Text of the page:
THE WHITE HOUSE
Office of the Vice President
TOXICS: EXPANDING THE PUBLIC'S RIGHT TO KNOW
April 21, 1998
Today, Vice President Gore is announcing a major expansion of every community's right to know about potentially harmful chemicals released into our air, land and water. Three new initiatives will accelerate the collection and dissemination of basic public health data on the most commonly used industrial chemicals -- and require closer scrutiny for those posing the greatest risk to our children.
The Toxics Release Inventory. Each year, industrial facilities must disclose how much chemical pollution they release to the environment. Under President Clinton's leadership, the Environmental Protection Agency has doubled the number of chemicals subject to reporting under this Toxic Release Inventory. And a year ago, the President announced a 30 percent increase in the number of facilities required to disclose data. These advances have empowered citizens and communities by giving them reliable information about what is being put in their environment, and have inspired new partnerships with local industries to minimize toxic use, waste production, and releases to the environment.
The public needs to know more. People have a right to basic health effects data about chemicals they may be exposed to at home, at work or in the environment -- for instance, at what levels they are toxic and whether they may cause cancer or birth defects. Yet for the majority of industrial chemicals, these data simply are not available. Three new measures will fill these critical data gaps:
First, we will ensure the public has basic data for widely used chemicals. A recent EPA review found that of the 3,000 chemicals used most widely in the United States (more than 1 million pounds imported or produced each year), we have complete health effects data for only 7 percent. For well over half, we have no data at all. Today, the Vice President is challenging industry to come forward with complete data for all these chemicals. If voluntary or other efforts fail, EPA will propose regulations to fill remaining data gaps in a cost-effective way. Second, we will consider additional testing for the chemicals children are most likely to encounter. Working under the Executive Order on Children's Health issued a year ago by President Clinton, EPA will identify chemicals that children are disproportionately exposed to and consider whether additional health effects testing is needed. EPA will propose any additional testing by the end of 1998. Third, we will closely scrutinize "persistent" chemicals that accumulate in our bodies. Some substances linked to significant public health concerns are now exempt from TRI reporting or are only reported at levels far exceeding those linked to health effects. EPA will review "persistent bioaccumulative toxics" and determine whether they should be subject to TRI reporting or lower reporting thresholds. Any regulatory changes required to fulfill these commitments will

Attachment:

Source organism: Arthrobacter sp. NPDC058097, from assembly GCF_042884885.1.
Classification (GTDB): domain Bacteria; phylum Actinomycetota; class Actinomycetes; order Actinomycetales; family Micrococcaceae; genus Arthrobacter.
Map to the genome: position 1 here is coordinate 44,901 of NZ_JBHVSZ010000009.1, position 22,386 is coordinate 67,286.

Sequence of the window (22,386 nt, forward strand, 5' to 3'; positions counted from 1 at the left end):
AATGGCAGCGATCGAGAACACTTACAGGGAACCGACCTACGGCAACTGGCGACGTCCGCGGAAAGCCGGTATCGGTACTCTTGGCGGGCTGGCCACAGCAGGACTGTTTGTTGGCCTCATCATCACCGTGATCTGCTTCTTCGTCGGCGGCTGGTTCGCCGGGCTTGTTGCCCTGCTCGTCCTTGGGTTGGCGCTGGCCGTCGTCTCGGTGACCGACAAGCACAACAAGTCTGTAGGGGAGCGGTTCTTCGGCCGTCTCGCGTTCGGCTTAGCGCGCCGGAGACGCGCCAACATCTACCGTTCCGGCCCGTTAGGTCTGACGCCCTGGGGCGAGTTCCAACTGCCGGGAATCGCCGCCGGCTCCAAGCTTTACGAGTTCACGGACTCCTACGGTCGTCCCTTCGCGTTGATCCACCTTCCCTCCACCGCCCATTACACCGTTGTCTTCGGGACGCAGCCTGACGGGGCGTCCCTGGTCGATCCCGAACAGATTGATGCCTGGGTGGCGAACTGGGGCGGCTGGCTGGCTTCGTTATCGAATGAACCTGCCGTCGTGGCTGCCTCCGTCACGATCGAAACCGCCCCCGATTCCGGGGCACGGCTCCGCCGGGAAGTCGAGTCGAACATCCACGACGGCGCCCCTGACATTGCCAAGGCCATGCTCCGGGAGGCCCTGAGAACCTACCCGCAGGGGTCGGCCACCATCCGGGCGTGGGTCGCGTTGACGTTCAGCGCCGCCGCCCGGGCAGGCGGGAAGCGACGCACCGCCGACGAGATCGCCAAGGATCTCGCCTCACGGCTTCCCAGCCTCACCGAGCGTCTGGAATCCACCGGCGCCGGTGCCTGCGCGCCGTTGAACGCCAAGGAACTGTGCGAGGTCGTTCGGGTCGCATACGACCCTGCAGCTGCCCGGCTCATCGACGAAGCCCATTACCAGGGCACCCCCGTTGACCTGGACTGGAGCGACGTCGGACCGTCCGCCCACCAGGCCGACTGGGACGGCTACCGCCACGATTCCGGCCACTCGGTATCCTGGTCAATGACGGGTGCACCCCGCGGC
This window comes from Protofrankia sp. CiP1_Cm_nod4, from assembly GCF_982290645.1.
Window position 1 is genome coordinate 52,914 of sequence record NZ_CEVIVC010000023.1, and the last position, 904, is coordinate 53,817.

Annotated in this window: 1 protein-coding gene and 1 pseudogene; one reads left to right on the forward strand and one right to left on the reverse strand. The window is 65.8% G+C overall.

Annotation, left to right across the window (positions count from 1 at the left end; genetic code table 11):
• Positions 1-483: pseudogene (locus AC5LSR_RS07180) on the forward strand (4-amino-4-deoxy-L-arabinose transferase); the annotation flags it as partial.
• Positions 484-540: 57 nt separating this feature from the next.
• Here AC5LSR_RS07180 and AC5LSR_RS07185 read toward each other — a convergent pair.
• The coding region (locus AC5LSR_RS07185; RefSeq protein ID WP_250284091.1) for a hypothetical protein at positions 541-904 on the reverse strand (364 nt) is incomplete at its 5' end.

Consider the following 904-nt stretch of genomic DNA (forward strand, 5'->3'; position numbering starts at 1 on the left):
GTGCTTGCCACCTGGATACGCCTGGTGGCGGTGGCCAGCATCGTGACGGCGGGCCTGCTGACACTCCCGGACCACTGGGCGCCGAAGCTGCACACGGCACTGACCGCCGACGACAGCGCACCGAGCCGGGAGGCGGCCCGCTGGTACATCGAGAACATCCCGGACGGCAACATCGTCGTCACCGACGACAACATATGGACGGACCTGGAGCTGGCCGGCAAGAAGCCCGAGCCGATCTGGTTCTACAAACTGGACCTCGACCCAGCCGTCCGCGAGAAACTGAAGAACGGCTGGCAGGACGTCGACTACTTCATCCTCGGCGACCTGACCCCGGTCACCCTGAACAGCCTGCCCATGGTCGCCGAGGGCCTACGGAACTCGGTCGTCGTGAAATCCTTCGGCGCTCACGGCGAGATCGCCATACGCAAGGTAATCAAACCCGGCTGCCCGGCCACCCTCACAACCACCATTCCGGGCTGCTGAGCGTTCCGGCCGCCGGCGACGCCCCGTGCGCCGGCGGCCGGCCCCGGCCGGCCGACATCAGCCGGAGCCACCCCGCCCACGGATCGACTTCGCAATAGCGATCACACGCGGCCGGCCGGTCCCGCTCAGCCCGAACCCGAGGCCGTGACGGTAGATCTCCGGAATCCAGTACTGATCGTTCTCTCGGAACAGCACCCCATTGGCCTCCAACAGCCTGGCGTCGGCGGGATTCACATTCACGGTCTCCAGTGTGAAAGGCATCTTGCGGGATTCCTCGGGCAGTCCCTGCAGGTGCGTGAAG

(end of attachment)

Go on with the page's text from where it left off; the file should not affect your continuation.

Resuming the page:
be finalized by December 1999, and will be fashioned in a way that minimizes cost and other burdens on business.